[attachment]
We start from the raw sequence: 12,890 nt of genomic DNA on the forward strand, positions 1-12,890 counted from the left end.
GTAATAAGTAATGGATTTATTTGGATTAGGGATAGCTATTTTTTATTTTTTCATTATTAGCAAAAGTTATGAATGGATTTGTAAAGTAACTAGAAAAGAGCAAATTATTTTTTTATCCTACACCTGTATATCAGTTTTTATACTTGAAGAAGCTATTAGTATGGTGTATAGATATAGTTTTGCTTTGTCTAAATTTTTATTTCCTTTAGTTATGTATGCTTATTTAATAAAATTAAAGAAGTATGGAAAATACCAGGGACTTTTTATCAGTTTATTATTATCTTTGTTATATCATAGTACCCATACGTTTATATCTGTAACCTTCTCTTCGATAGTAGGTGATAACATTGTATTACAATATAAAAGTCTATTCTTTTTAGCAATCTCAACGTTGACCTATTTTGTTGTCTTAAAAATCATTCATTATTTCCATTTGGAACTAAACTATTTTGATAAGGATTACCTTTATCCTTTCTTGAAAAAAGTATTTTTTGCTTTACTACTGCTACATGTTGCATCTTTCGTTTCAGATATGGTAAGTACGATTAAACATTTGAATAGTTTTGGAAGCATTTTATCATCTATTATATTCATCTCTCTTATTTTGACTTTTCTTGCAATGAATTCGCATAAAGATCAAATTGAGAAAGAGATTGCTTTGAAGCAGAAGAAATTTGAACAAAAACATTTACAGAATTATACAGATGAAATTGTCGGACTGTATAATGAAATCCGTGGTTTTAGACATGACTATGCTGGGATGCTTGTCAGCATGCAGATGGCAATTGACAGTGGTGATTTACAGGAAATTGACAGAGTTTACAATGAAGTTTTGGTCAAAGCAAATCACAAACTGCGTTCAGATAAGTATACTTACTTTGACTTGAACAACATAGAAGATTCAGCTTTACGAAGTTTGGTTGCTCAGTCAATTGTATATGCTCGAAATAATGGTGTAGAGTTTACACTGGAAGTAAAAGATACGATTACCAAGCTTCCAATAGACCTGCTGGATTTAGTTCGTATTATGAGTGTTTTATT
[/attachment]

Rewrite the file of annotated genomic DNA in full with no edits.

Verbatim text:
We start from the raw sequence: 12,890 nt of genomic DNA on the forward strand, positions 1-12,890 counted from the left end.
GTAATAAGTAATGGATTTATTTGGATTAGGGATAGCTATTTTTTATTTTTTCATTATTAGCAAAAGTTATGAATGGATTTGTAAAGTAACTAGAAAAGAGCAAATTATTTTTTTATCCTACACCTGTATATCAGTTTTTATACTTGAAGAAGCTATTAGTATGGTGTATAGATATAGTTTTGCTTTGTCTAAATTTTTATTTCCTTTAGTTATGTATGCTTATTTAATAAAATTAAAGAAGTATGGAAAATACCAGGGACTTTTTATCAGTTTATTATTATCTTTGTTATATCATAGTACCCATACGTTTATATCTGTAACCTTCTCTTCGATAGTAGGTGATAACATTGTATTACAATATAAAAGTCTATTCTTTTTAGCAATCTCAACGTTGACCTATTTTGTTGTCTTAAAAATCATTCATTATTTCCATTTGGAACTAAACTATTTTGATAAGGATTACCTTTATCCTTTCTTGAAAAAAGTATTTTTTGCTTTACTACTGCTACATGTTGCATCTTTCGTTTCAGATATGGTAAGTACGATTAAACATTTGAATAGTTTTGGAAGCATTTTATCATCTATTATATTCATCTCTCTTATTTTGACTTTTCTTGCAATGAATTCGCATAAAGATCAAATTGAGAAAGAGATTGCTTTGAAGCAGAAGAAATTTGAACAAAAACATTTACAGAATTATACAGATGAAATTGTCGGACTGTATAATGAAATCCGTGGTTTTAGACATGACTATGCTGGGATGCTTGTCAGCATGCAGATGGCAATTGACAGTGGTGATTTACAGGAAATTGACAGAGTTTACAATGAAGTTTTGGTCAAAGCAAATCACAAACTGCGTTCAGATAAGTATACTTACTTTGACTTGAACAACATAGAAGATTCAGCTTTACGAAGTTTGGTTGCTCAGTCAATTGTATATGCTCGAAATAATGGTGTAGAGTTTACACTGGAAGTAAAAGATACGATTACCAAGCTTCCAATAGACCTGCTGGATTTAGTTCGTATTATGAGTGTTTTATT